WOLF BLITZER: The political firebrand, Ted Nugent, darling of the far right, is campaigning, at this moment, with the Texas gubernatorial candidate, Greg Abbott. This despite Nugent's recent characterization of President Obama as a, quote, "subhuman mongrel." Abbott, who is the state attorney general, invited Nugent to appear with him at two events today to motivate the Republican base to vote early. Nugent's presence hit a sour note with a lot of people. They say Texans deserve better than a candidate who would align himself with someone like Nugent who said -- who offered hate-filled assessments of the president. Listen to this.
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TED NUGENT, ENTERTAINER, MUSIC INDUSTRY: -- obviously failed to galvanize and prod and not shame enough Americans to be ever vigilant not to let a Chicago communist-raised, communist-educated, communist- nurtured, subhuman mongrel like the ACORN community organizer gangster, Barack Hussein Obama, to weasel his way into the top office of authority of the United States of America.
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BLITZER: Shockingly, Abbott's campaign brushed aside the criticism, saying they value Nugent's commitment to the second amendment issuing a statement, Ted Nugent is a forceful advocate for individual liberty and constitutional rights, especially the second amendment rights cherished by Texans. While he may sometimes say things or use language that Greg Abbott would not endorse or agree with, we appreciate the support of everyone who supports protecting our constitution.
Nugent himself dismissed the controversy, reportedly saying that criticism comes from, quote, "people who hate freedom."
Wayne Slater is the senior political writer for "The Dallas Morning News." Wayne, thanks very much for joining us. You know, it's one thing for Ted Nugent to be saying what he's saying, calling the president, in effect, a communist, a subhuman mongrel. It's another thing for someone who wants to be governor of Texas to welcome him in out on the campaign trail with him. What's been the reaction there?
WAYNE SLATER, SENIOR POLITICAL WRITER, "The Dallas Morning News": Yes, basically, that's the real problem for the Abbott campaign. On the one hand, Nugent is very, very popular with the Republican base in Texas. He lives here in Texas. His ranch is adjacent to George W. Bush's ranch near Waco. He's a fixture at the National Rifle Association. So, he's popular among the kind of base voters that Abbott is trying to appeal to.
The problem here is, when you call the president a subhuman mongrel, which has not only a disparaging reference but also an historic racial reference in some places, and then when you call feminine women politicians, fat pigs, then Abbott has to make a decision. And he had to say, do I keep Ted Nugent on the stage with me or not? He has chosen to do so. And that's what happened today.
BLITZER: I mean do they know the history of that phrase, subhuman mongrel? That's what the Nazis called Jews leading up and during World War II -
BLITZER: To justify the genocide of the Jewish community. They called the Jews unter menschen, or subhuman mongrels, if you read some of the literature that the Nazis put out. There's a long history there of that specific phrase that he used involving the president of the United States.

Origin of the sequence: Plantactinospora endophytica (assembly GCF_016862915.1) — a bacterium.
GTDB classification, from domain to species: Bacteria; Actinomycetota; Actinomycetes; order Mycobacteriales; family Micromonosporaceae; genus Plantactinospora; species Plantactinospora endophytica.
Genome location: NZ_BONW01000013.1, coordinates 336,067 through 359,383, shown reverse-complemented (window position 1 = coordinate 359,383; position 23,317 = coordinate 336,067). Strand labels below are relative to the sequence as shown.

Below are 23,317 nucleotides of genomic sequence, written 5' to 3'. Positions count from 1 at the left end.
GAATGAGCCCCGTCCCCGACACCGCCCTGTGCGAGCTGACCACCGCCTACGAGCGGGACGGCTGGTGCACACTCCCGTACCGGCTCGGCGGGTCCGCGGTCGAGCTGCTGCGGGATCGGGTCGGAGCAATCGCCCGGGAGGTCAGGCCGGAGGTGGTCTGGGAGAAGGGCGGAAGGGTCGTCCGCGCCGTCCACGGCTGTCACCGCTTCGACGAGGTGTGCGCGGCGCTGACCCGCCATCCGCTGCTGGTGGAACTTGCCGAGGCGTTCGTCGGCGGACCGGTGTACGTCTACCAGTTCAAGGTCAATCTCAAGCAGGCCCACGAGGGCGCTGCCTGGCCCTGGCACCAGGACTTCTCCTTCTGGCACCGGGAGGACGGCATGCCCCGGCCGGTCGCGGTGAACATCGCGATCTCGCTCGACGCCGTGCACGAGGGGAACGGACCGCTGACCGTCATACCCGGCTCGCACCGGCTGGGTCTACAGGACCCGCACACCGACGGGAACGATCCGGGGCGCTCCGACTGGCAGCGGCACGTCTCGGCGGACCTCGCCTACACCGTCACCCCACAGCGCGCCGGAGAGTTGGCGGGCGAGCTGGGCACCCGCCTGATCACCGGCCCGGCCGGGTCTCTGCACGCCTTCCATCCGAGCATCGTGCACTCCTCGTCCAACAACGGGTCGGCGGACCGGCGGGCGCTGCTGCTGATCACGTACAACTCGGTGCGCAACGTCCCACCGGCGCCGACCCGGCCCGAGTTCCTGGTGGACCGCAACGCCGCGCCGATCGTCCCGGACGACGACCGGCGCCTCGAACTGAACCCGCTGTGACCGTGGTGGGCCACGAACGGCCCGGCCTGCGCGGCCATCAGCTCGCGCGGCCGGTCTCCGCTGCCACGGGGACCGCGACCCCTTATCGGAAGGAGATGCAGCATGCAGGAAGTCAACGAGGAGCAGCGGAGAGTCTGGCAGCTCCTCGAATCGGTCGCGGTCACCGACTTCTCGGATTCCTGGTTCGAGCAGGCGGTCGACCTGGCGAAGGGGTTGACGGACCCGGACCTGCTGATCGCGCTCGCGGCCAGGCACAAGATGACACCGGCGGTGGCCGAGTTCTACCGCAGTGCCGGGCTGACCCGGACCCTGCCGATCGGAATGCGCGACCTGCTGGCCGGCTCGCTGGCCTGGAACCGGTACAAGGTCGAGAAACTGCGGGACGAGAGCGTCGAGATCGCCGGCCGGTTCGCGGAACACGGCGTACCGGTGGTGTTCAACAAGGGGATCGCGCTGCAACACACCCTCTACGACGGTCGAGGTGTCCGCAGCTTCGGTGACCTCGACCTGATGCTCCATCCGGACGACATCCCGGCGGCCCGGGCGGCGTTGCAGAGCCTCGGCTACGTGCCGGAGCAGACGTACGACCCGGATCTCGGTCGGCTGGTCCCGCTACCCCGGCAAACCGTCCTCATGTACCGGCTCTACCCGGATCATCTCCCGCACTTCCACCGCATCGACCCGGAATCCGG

SLATER: You know, I don't know what the Abbott people knew precisely about the implications of some of the things Nugent said. But Nugent has been very outspoken, has said a whole lot for years that was easy enough to look into. And, frankly, when you talk about something like the word "mongrel" with its racial and ethnic and historic ramifications, there is no doubt, it seems to me, that whether or not Abbott's people recognized it instantly or not, it's offensive, deeply offensive, to some voters, and not just Democratic voters, but other voters.
Having said that, Wolf, and this is really the dark side of this, might that phrase be a kind of dog whistle and code to exactly some of the voters that Greg Abbott wants.
BLITZER: Because I - as someone who has studied the Holocaust, studied World War II, I went back and we checked. In Der Sturmer in -- during World War II, Julius Streicher, the Nazi, this is what he would say about the Jews in justifying the genocide of the Jewish people.
SLATER: That's right. Right.
BLITZER: "The Jew is a mongrel. He has hereditary tendencies from Aryans, Asiatics, Negroes and from the Mongolians. Evil always preponderates in the case of a mongrel." So that's the history of that phrase. And, A, I wonder if Ted Nugent himself knows that history, the use of that phrase. But, B, the Republicans in Texas who are welcoming him on the campaign trail and saying, yes, you know what, he's using some outspoken language. That's Ted Nugent. Do they know what this means to so many people out there?
SLATER: You know, it's fascinating, Wolf, because you look at Ted Cruz, who has long said these outrageous things, calling the president a subhuman mongrel, calling Hillary Clinton the "b" word, calling women feminist fat pigs, saying a whole host of things, and you have to ask, doesn't he know that these are the kinds of words, these are the kinds of phrases that ought to offend people? But his support of the Second Amendment, at least for some Republican base voters, is so strong, it trumps all of that, including questions that the Davis -- Wendy Davis campaign, the likely Democratic opponent of Greg Abbott, has raised in which Nugent has acknowledged sexual relations with underage girls, something that had he ever been charged with a crime would have brought as much as 50 years to a life sentence in Texas.